PLEASE EXPLAIN HOW ONE OF THESE TWO IMAGINARY ICONS, SYMBOLIC OF AMERICA, REFLECTS ISSUES OF MASCULINITY OR FEMININITY IN MID-20TH CENTURY AMERICA.
Following America’s entry into World War Two, a new form of industrial labour was needed to meet the production demand, especially since large numbers of men who once worked in the factories had been sent to fight overseas. The U.S. government therefore launched a propaganda campaign to encourage women to join the workforce and the fictional character “Rosie the Riveter” was born.
In order to attract females to roles which were previously male-exclusive and promote the new “ideal” woman, 1940s Rosie blurred the gender line. In J. Howard Millers 1942 depiction, she retained her female sex appeal with a heavily made-up face, styled hair and slim figure. Yet, she was also the embodiment of strength as she flexed her muscles and she oozed confidence with her intense gaze, under the caption, “We can do it!” Women all around the country were drawn to this simple image as it convinced them that they could be beautiful and still be capable of participating in the war effort without feeling guilty about being a working mother. A lesser known portrayal is Norman Rockwell’s 1943 cover of The Saturday Evening Post. Again, Rockwell’s Rosie had some feminine features such as her nail polish, compact and sandwich (which could be interpreted as a nod to her domestic side and traditional female role). However, in this version Rosie was even more masculine than she was a year earlier. For example, her muscular arms were ridiculously oversized, she now had a powerful piece of machinery resting on her lap and her clothes were dirty to remind viewers of the demanding jobs she was now doing thanks to the war. Here, the message appeared to be that husbands on the battlefield would take pride in their wives if they weren’t afraid to get stuck in and do their bit; after all, the war would end sooner if more women worked.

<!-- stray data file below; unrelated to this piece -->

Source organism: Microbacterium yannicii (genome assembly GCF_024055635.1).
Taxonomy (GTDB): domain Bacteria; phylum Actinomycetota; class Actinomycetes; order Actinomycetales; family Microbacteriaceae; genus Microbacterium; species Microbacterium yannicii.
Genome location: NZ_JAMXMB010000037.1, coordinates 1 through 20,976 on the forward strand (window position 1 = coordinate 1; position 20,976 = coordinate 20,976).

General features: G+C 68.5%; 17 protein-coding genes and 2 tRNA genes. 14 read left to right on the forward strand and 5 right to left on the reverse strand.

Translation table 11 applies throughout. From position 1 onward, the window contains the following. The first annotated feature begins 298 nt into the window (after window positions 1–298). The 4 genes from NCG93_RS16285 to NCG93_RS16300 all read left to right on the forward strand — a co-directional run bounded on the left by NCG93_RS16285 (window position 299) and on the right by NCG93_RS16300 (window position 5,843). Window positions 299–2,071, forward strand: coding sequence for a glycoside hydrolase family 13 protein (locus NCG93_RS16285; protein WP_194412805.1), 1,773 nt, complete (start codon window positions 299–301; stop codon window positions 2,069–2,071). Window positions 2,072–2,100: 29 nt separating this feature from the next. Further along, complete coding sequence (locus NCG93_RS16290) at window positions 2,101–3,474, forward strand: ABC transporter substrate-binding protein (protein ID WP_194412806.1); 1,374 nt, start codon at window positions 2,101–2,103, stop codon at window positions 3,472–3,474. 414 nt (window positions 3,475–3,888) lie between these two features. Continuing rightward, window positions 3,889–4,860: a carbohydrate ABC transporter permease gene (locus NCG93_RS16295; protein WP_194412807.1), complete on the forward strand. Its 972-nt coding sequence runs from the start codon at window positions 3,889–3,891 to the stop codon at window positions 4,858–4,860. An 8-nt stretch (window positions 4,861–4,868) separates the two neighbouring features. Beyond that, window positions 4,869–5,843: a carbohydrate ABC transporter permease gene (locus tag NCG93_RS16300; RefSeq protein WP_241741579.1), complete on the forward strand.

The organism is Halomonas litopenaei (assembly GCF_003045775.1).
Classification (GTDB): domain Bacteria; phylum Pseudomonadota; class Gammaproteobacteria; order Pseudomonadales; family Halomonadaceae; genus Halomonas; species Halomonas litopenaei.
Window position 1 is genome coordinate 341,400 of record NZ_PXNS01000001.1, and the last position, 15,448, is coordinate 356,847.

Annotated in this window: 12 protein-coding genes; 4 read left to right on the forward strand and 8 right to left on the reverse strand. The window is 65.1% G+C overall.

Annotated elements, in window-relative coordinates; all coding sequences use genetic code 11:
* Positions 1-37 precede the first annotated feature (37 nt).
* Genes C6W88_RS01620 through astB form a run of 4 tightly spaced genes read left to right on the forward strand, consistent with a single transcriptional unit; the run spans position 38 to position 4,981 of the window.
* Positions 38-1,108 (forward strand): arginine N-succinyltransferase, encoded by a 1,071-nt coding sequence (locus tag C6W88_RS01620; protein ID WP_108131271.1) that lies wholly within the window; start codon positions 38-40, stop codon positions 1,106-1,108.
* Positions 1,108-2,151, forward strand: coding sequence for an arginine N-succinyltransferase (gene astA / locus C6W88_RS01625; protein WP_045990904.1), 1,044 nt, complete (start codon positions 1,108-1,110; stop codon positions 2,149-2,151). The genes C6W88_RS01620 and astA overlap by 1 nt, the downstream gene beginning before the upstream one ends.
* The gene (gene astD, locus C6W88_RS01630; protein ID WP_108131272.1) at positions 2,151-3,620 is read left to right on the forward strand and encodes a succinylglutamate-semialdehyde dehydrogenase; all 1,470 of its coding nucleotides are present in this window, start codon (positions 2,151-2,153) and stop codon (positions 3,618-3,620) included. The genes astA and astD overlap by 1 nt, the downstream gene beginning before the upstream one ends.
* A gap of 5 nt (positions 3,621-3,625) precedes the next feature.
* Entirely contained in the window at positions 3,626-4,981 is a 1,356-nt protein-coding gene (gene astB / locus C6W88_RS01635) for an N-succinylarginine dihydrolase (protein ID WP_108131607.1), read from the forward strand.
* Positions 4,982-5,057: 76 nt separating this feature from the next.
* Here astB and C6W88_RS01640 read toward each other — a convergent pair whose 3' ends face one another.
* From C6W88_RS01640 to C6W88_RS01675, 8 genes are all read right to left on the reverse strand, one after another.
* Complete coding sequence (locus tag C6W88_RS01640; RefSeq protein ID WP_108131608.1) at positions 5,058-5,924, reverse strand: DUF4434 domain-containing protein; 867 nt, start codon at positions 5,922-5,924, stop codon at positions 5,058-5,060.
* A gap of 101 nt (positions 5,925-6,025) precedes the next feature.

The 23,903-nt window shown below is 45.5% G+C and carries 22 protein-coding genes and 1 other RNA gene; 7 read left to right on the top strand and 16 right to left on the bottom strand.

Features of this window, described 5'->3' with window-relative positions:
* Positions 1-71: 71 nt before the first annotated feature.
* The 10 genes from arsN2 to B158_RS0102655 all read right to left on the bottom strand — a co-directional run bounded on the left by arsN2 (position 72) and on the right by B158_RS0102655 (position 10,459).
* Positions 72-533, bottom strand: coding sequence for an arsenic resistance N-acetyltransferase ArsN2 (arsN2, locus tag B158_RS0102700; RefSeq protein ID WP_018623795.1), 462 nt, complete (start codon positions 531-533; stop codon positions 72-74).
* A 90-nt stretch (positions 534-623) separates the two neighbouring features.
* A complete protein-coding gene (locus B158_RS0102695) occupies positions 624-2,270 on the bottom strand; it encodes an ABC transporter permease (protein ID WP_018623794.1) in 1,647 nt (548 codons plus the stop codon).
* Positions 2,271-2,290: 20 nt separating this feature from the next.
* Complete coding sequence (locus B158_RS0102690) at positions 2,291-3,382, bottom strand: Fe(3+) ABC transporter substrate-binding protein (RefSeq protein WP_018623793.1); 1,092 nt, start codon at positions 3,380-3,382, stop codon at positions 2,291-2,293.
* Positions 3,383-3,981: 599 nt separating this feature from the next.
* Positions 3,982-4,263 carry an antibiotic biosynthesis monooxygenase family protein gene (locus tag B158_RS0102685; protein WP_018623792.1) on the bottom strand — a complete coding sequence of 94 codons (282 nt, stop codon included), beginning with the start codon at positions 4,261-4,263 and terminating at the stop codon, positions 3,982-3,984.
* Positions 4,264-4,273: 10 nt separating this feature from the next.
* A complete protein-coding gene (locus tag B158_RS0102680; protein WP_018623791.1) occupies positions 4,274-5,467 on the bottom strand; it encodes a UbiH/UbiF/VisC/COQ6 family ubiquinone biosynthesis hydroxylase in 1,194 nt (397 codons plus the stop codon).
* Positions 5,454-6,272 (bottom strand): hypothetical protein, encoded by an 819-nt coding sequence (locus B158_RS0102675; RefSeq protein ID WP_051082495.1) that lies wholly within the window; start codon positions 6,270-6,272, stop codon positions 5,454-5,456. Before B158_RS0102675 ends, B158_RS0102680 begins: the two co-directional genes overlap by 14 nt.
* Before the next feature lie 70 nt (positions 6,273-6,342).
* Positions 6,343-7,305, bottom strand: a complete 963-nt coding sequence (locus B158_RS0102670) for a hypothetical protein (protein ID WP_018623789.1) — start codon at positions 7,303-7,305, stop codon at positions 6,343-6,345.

“Rosie the Riveter” had a great impact on 20th century America. While husbands were at war in Europe, their wives occupied almost every aspect of industry and the number of women in the workforce increased by 57% between 1940 and 1944. While working conditions and pay were not always equal to what men enjoyed (and many women were laid off when the war ended), the experience of working outside the home allowed them the opportunity to prove their worth to the male-dominated American society and it gave them a permanent sense of empowerment. Therefore, it is not surprising that Rosie has since become a feminist icon as well as one of the great American icons.
Alana Johnston (QUB)